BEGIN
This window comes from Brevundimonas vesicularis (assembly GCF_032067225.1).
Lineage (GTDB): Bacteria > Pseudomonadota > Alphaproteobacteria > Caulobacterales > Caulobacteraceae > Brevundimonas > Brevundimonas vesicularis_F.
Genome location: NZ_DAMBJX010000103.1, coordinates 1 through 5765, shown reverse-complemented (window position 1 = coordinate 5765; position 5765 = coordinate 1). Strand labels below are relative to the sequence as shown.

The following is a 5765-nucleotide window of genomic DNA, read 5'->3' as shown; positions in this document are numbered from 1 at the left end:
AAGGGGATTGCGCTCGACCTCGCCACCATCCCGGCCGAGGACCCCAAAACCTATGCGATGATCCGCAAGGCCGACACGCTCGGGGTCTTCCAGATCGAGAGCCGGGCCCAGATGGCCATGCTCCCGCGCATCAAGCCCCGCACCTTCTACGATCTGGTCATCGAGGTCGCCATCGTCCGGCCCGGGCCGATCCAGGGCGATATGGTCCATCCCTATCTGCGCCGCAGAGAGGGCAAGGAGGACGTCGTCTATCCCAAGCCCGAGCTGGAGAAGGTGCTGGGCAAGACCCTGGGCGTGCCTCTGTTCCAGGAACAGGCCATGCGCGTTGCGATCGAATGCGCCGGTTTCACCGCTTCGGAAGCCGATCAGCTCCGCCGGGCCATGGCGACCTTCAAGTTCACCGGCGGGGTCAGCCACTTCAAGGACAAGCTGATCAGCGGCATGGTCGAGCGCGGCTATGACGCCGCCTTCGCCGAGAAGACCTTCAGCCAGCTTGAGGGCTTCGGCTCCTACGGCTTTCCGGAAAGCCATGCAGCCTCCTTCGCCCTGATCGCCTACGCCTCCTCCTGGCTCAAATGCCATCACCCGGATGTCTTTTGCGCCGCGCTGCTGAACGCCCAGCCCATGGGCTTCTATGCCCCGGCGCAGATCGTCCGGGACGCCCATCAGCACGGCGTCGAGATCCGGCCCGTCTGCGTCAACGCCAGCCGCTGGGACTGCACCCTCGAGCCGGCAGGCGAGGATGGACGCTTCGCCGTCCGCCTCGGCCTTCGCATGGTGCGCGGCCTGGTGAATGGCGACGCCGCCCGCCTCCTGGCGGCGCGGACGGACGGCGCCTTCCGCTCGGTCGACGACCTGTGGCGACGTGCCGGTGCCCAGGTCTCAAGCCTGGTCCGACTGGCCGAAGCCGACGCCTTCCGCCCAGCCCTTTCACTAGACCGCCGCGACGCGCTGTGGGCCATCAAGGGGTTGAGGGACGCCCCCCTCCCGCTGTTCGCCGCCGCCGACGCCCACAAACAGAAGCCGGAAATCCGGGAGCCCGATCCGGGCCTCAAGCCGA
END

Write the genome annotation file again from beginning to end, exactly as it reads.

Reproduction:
This window comes from Brevundimonas vesicularis (assembly GCF_032067225.1).
Lineage (GTDB): Bacteria > Pseudomonadota > Alphaproteobacteria > Caulobacterales > Caulobacteraceae > Brevundimonas > Brevundimonas vesicularis_F.
Genome location: NZ_DAMBJX010000103.1, coordinates 1 through 5765, shown reverse-complemented (window position 1 = coordinate 5765; position 5765 = coordinate 1). Strand labels below are relative to the sequence as shown.

The following is a 5765-nucleotide window of genomic DNA, read 5'->3' as shown; positions in this document are numbered from 1 at the left end:
AAGGGGATTGCGCTCGACCTCGCCACCATCCCGGCCGAGGACCCCAAAACCTATGCGATGATCCGCAAGGCCGACACGCTCGGGGTCTTCCAGATCGAGAGCCGGGCCCAGATGGCCATGCTCCCGCGCATCAAGCCCCGCACCTTCTACGATCTGGTCATCGAGGTCGCCATCGTCCGGCCCGGGCCGATCCAGGGCGATATGGTCCATCCCTATCTGCGCCGCAGAGAGGGCAAGGAGGACGTCGTCTATCCCAAGCCCGAGCTGGAGAAGGTGCTGGGCAAGACCCTGGGCGTGCCTCTGTTCCAGGAACAGGCCATGCGCGTTGCGATCGAATGCGCCGGTTTCACCGCTTCGGAAGCCGATCAGCTCCGCCGGGCCATGGCGACCTTCAAGTTCACCGGCGGGGTCAGCCACTTCAAGGACAAGCTGATCAGCGGCATGGTCGAGCGCGGCTATGACGCCGCCTTCGCCGAGAAGACCTTCAGCCAGCTTGAGGGCTTCGGCTCCTACGGCTTTCCGGAAAGCCATGCAGCCTCCTTCGCCCTGATCGCCTACGCCTCCTCCTGGCTCAAATGCCATCACCCGGATGTCTTTTGCGCCGCGCTGCTGAACGCCCAGCCCATGGGCTTCTATGCCCCGGCGCAGATCGTCCGGGACGCCCATCAGCACGGCGTCGAGATCCGGCCCGTCTGCGTCAACGCCAGCCGCTGGGACTGCACCCTCGAGCCGGCAGGCGAGGATGGACGCTTCGCCGTCCGCCTCGGCCTTCGCATGGTGCGCGGCCTGGTGAATGGCGACGCCGCCCGCCTCCTGGCGGCGCGGACGGACGGCGCCTTCCGCTCGGTCGACGACCTGTGGCGACGTGCCGGTGCCCAGGTCTCAAGCCTGGTCCGACTGGCCGAAGCCGACGCCTTCCGCCCAGCCCTTTCACTAGACCGCCGCGACGCGCTGTGGGCCATCAAGGGGTTGAGGGACGCCCCCCTCCCGCTGTTCGCCGCCGCCGACGCCCACAAACAGAAGCCGGAAATCCGGGAGCCCGATCCGGGCCTCAAGCCGA